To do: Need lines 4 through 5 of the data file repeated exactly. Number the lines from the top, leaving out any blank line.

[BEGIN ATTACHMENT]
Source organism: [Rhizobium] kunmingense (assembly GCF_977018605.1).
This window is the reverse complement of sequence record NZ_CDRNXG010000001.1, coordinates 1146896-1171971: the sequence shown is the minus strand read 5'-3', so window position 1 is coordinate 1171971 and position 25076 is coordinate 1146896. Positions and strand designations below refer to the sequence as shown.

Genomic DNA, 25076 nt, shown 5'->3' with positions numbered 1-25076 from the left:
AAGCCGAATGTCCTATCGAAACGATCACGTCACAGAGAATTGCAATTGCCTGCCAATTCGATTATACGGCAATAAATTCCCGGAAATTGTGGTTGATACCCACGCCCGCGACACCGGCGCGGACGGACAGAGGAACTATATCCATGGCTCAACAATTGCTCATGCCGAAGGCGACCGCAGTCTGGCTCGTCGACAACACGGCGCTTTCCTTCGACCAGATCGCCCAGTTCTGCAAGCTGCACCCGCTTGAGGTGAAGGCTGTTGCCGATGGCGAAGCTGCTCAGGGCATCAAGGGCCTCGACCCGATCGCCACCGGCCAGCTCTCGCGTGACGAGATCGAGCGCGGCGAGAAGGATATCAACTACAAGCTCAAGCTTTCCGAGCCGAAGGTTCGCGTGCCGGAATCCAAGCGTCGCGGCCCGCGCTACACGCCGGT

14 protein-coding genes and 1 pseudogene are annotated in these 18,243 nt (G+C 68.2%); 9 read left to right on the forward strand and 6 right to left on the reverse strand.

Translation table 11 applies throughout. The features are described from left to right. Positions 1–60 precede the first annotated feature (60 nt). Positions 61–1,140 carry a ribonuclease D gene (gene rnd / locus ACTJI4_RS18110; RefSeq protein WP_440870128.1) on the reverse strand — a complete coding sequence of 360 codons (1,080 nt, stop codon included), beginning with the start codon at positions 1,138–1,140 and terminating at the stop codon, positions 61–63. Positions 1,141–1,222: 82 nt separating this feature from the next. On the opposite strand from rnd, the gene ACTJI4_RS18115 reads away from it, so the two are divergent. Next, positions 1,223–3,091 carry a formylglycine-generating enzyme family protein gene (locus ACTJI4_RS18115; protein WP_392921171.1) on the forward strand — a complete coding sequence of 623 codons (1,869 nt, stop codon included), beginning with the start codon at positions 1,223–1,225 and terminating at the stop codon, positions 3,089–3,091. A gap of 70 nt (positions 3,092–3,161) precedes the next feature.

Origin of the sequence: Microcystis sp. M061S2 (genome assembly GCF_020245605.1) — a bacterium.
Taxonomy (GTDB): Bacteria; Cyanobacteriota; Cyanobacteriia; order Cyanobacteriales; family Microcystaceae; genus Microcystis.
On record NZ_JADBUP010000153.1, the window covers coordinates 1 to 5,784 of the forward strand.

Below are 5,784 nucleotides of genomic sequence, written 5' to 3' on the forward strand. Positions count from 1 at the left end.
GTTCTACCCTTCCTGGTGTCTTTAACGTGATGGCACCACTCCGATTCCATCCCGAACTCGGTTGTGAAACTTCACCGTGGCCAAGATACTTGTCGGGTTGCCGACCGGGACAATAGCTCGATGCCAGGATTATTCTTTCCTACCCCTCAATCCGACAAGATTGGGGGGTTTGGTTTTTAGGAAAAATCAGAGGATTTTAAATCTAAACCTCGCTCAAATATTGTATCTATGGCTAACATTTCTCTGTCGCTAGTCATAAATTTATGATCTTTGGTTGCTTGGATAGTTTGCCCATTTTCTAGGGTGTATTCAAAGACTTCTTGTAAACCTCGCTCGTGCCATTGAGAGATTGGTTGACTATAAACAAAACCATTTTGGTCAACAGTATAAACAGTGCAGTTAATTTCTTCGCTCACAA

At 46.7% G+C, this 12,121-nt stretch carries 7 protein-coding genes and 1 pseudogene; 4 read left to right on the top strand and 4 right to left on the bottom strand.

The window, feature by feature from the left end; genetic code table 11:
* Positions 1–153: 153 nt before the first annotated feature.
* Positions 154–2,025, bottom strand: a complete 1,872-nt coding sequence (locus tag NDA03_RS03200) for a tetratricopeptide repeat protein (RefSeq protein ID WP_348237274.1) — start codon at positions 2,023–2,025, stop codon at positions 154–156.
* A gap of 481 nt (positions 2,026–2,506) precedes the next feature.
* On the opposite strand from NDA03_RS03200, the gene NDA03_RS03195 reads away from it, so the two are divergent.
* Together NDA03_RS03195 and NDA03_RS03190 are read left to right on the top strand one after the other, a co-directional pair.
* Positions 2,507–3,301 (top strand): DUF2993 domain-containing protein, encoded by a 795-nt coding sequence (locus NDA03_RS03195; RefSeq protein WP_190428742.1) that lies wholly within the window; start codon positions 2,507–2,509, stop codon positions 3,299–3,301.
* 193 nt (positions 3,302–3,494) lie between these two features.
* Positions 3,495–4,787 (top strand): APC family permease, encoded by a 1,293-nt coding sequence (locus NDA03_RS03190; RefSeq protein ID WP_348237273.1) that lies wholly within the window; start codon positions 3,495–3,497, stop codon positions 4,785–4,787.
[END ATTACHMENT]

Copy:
AAGCCGAATGTCCTATCGAAACGATCACGTCACAGAGAATTGCAATTGCCTGCCAATTCGATTATACGGCAATAAATTCCCGGAAATTGTGGTTGATACCCACGCCCGCGACACCGGCGCGGACGGACAGAGGAACTATATCCATGGCTCAACAATTGCTCATGCCGAAGGCGACCGCAGTCTGGCTCGTCGACAACACGGCGCTTTCCTTCGACCAGATCGCCCAGTTCTGCAAGCTGCACCCGCTTGAGGTGAAGGCTGTTGCCGATGGCGAAGCTGCTCAGGGCATCAAGGGCCTCGACCCGATCGCCACCGGCCAGCTCTCGCGTGACGAGATCGAGCGCGGCGAGAAGGATATCAACTACAAGCTCAAGCTTTCCGAGCCGAAGGTTCGCGTGCCGGAATCCAAGCGTCGCGGCCCGCGCTACACGCCGGT

14 protein-coding genes and 1 pseudogene are annotated in these 18,243 nt (G+C 68.2%); 9 read left to right on the forward strand and 6 right to left on the reverse strand.